15. The ILO document also gives many definitions of ‘precarious work.’ I prefer the definition of The European Metalworkers’ Federation (EMF) which uses the term in a broader sense: “Precarious work is a term used to describe non-standard employment which is poorly paid, insecure, unprotected, and cannot support a household”.
16. I will now discuss the challenges before the trade unions. One of the defining characteristic of precarious work is that the nature of employment relationship. Take the case of Swapnil Marathe who was engaged through Yashaswi Institute. On the face of it, he is not an employee but he is a trainee. When he gets appointed subsequently four years later and carries on the same job, he is a trainee under NEEM. So it is convenient for Hyundai to say that he is not their employee. That absolves them of any responsibility and liability towards Marathe and such others. While the Court may lift the veil and discover the true relationship, it will take a few years before they declare Marathe an employee of Hyundai. The ambiguity of the employment relationship and the prolonged litigation makes recourse to the law an impractical solution for a trade union. Yet they must pursue this measure because if the courts recognise malpractices of precarious work under various garbs, it would force the State machinery to take preventive measures.
I am aware that a certain organisation is likely to file a public interest litigation soon. I hope that they succeed. If they do, it will be a body blow to the malpractices of engaging persons as trainees.
While on the subject, I must observe that the NEEM or National Employability Enhancement Mission is a scheme that practically sanctions exploitation! I was under the impression that this was the work of Indian Government, but I now realise that such schemes exist in many parts of the world! It is not without reason that precarious work is a global phenomenon!
Unions have unfortunately been always an offshoot of political parties in our country. With weak influence of unions following globalisation, political parties seem to have paid little attention to them. Getting labour law changes or policy changes that will prevent precarious work seems to be another uphill task.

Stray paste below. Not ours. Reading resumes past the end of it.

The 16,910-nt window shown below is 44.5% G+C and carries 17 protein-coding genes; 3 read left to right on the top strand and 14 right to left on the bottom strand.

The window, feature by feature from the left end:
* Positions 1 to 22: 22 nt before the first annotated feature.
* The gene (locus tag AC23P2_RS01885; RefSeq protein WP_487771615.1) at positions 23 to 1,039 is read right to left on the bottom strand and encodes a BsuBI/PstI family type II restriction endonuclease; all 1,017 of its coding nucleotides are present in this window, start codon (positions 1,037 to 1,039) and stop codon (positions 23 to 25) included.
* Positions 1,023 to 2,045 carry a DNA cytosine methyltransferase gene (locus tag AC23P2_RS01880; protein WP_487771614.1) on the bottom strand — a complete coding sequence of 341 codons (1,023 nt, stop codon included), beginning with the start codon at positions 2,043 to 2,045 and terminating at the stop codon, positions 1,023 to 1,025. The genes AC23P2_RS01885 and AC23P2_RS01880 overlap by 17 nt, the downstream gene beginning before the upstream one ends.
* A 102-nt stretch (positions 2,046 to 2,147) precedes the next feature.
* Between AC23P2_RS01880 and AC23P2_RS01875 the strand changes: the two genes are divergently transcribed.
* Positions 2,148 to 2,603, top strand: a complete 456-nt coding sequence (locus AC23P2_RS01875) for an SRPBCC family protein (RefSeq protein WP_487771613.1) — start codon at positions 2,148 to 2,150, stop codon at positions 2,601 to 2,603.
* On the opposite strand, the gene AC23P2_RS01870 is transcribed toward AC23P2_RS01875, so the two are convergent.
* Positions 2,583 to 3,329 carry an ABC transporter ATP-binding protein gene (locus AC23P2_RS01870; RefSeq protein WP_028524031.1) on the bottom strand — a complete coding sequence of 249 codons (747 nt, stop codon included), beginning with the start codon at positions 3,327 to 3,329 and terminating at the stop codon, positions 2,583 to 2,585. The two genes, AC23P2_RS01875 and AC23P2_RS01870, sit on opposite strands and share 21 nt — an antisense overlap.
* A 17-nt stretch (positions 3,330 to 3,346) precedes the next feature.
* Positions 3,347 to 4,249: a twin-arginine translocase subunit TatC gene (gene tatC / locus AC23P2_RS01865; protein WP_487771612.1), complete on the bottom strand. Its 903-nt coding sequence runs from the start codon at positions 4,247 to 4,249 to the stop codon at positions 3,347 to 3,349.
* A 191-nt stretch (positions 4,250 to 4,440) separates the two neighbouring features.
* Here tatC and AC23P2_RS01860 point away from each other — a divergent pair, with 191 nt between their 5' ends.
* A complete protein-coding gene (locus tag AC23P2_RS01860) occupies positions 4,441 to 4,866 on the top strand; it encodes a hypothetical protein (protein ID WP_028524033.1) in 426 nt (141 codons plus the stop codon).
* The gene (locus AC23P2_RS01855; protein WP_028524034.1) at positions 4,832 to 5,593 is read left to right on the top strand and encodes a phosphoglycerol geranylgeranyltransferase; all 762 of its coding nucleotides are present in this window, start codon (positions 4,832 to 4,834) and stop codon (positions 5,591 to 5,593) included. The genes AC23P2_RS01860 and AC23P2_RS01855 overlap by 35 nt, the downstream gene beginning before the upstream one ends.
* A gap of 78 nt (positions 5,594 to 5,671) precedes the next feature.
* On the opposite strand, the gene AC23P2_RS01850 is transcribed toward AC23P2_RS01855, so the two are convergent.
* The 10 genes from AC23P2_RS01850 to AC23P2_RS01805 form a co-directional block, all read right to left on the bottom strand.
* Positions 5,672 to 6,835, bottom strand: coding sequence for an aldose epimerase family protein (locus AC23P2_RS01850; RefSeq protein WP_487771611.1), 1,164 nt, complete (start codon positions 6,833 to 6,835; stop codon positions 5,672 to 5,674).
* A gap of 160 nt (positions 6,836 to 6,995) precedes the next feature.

This is further complicated by the adverse public opinion about trade unions. The impression in public mind is that trade unions were so far run by those who saw money making opportunities. Corruption among the union leaders was an open secret. Trade unions have lost sympathy of the common man. How to influence him to support them is a huge challenge.
The unions need today a leader who can move masses, create awareness among people of how precarious work is creating precarious society. Somebody like Dr Datta Samant who is capable of taking on the current system, who can move masses, who can bring about disruptive changes. A disruptive leader who will guide through chaos, thrive on uncertainty and who will write a different set of rules.
The central dilemma in the precarious work case is whether organisations exist for betterment of society or whether society must bow to the forces of neo-capitalism. The answer is in the balance as Henry Mintzberg suggests. I would like to quote him :
“Capitalism certainly needs fixing, especially the frenetic stock markets and the deplorable pursuit of Shareholder Value. But that will happen, not by capitalism getting itself right so much as by society getting capitalism into its rightful place, namely the marketplace. How did a word coined to describe the funding of private enterprises become the be all and end all of human existence? It is the balance in society that we need to get right, and that will not be done by business alone, or, for that matter, by government or community action alone.”
Thanks Ladies and Gentlemen for giving me a patient hearing.
Vivek S Patwardhan
[“Challenges to Trade Unions due to Growing Precarious Work in Organized Sector” – My Address at the Uni Global’s Seminar. At YWCA, Mumbai, on Dec 18, 2017]